The East London Brunch Guide

17 of the best places to eat brunch in east London.
The East London Brunch Guide image

photo credit: Aleksandra Boruch

Say what you want about east London, but it’s got some of the best brunch spots in the city, ranging from small cafes that’ll cure last night’s hangover to party-time restaurants where you can get started on today’s. If you're looking for the best places for brunch across London, we've got you covered too.


photo credit: Aleksandra Boruch


London Fields

$$$$Perfect For:BreakfastBrunchCoffee & A Light BiteLunch

Depending on which way you look at it, The Snapery East is a bakery that serves brunch, or a brunch spot that bakes everything in its airy London Fields railway arch. Either way, its toasties, breakfast muffins—with melted cheese and sriracha ketchup-smothered sausage—and pastries are a cut above. You could get a springy focaccia sandwich to go, but it’s worth taking a seat in the covered and (crucially) heated terrace out front. It’s a spacious, calm spot, particularly ideal for escaping the Broadway Market crowds come the weekend.

photo credit: Aleksandra Boruch

Alongside breweries, timber workshops, and furniture makers, Blackhorse Workshop Cafe in Walthamstow is all stripped-back, exposed steel interiors, and copy and paste east London aesthetic. But the menu is worth visiting for. It’s a decadent collection of blood orange marmalade porridge, chipotle beans on doorstep bread, and a solid rotation of bagels and toasties. Come on the weekend for blackboard specials like jenga stacks of french toast and chilli crisp-drizzled eggs. You’re pretty close to Lloyd Park so if it’s full, a halloumi bagel and locally roasted coffee to go is the move.

photo credit: Aleksandra Boruch

A churchyard isn’t a conventional brunch spot, but Bad Manners isn’t a conventional place. The Mexican kiosk, round the back of St John at Hackney church, slings excellent breakfast burritos—tortilla-swaddled scrambled eggs, sausage, hash brown, American cheese, and salsa roja—plus hearty egg, bacon, and hash brown tacos. Look out for changing specials too, like kimchi-topped chilaquiles. One important thing to note about the simple seating setup is that it’s all alfresco and very much open to the elements.

Koya’s location in Hackney feels like a no-brainer and that’s because it is. The tiny Japanese spot off Broadway Market is open from 10am on Fridays, Saturdays, and Sundays and if their English breakfast udon bowl—a combination of crispy bacon, mushrooms, gooey egg, broth, and noodles—is on, it’s a must-order. Given its in-and-out space, this Koya isn't as comfortable as the others, but nonetheless, it’s a very useful and welcome place in the area.

Esters is a coffee spot in Stoke Newington where locals swear by the coffee and even more people swear by their eclectic breakfast and brunch options. Things are always changing here, from their soy-glazed, pork-filled milk buns, to meatball and labneh sandwiches, or wildly delicious takes on french toast. Expect flavourful dollops with every golden yolk, be it a spoonful of anchoïade or a smear of chimichurri. It’s walk-in only, but the turnover is fast. Mainly because you know you’ll be back.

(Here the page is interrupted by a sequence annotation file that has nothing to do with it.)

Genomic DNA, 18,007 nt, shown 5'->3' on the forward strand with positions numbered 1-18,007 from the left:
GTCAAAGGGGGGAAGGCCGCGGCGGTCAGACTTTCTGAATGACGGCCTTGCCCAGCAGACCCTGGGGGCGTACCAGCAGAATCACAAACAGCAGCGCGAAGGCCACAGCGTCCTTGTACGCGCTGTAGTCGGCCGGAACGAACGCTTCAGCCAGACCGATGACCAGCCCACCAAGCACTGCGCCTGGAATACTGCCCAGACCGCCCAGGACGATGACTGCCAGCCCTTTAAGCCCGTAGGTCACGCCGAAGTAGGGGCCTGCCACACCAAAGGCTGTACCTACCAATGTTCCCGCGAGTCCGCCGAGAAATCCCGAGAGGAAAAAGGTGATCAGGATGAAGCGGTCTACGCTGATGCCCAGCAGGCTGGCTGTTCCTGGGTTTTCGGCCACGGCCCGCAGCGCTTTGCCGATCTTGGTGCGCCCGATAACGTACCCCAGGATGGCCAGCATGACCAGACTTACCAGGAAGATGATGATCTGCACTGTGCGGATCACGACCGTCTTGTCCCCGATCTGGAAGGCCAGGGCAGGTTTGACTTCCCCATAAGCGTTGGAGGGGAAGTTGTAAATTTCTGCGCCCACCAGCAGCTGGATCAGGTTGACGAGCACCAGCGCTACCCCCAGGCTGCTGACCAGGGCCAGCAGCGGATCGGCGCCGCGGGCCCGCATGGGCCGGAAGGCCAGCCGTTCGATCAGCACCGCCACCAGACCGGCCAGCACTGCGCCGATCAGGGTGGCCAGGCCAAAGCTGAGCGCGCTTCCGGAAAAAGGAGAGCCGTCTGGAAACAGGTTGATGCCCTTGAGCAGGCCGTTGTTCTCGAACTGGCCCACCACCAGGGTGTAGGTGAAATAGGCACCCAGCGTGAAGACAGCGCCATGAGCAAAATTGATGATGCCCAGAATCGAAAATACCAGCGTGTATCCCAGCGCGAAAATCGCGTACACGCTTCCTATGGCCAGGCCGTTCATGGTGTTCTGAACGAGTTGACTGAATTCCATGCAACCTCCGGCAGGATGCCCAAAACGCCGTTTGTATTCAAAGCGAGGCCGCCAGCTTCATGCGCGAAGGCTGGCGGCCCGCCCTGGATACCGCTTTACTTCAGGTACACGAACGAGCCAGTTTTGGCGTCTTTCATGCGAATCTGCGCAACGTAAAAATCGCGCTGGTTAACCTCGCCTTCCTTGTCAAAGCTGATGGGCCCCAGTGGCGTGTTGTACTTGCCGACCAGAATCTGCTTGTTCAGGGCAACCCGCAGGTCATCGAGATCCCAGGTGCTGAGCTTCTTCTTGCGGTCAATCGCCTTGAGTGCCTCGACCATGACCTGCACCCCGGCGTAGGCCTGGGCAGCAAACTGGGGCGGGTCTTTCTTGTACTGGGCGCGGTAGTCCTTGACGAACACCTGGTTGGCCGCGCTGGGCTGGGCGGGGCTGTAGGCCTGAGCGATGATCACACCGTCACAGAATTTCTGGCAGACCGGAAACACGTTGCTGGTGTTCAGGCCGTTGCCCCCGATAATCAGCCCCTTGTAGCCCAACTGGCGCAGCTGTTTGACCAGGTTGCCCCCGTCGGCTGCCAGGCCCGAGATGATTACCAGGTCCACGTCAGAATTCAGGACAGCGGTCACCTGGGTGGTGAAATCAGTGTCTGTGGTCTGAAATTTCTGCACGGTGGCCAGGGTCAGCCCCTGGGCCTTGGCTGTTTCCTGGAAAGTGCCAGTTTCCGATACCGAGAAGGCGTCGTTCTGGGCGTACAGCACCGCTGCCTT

Although their coffee is good and their homemade sweet treats quite irresistible (especially the salted caramel brownies), it’s the weekend when you want to be eating at Bake Street. The brunch spot in between Stoke Newington and Clapton makes fried chicken sandwiches that are McDz-like in the best possible way. But the flavours, be it a Nashville-inspired hot chicken or a silky sweet and spiced makhani fried chicken, are above and beyond anything Ronald could whip up. Don’t ignore the smashburgers or the tacos if they’re on either.

photo credit: Giulia Verdinelli

Snackbar is a cafe on Dalston Lane with a menu that’s just as suited to the feelin’ good brunch-goer, as it is to the fragile. Bread-based things are where this place really shines. The kimchi, cheddar, and cured ham toastie should be rated PG for being pretty gooey, while coconut jam-filled kaya toast soldiers dipped into a soy-bathing egg yolk makes for an excellently sweet and salty start to the day, if it's on. The space is ideal for twos or fours. Head out back to the garden if the weather's good.

Take a moment with us to pause and imagine. It’s Sunday morning in Dalston. The sun is shining, the birds are tweeting, and your head is pounding harder than an impromptu Stomp performance at Berghain. You need sustenance. Filling, delicious sustenance—orange yolk eggs, thick cuts of sesame sourdough, chunky bacon, feta here, feta there. Maybe a sip of something tomato juice and vodka-spiked when you’re feeling a little perkier too. Now stop imagining and go to Brunswick East. It’s got everything you need.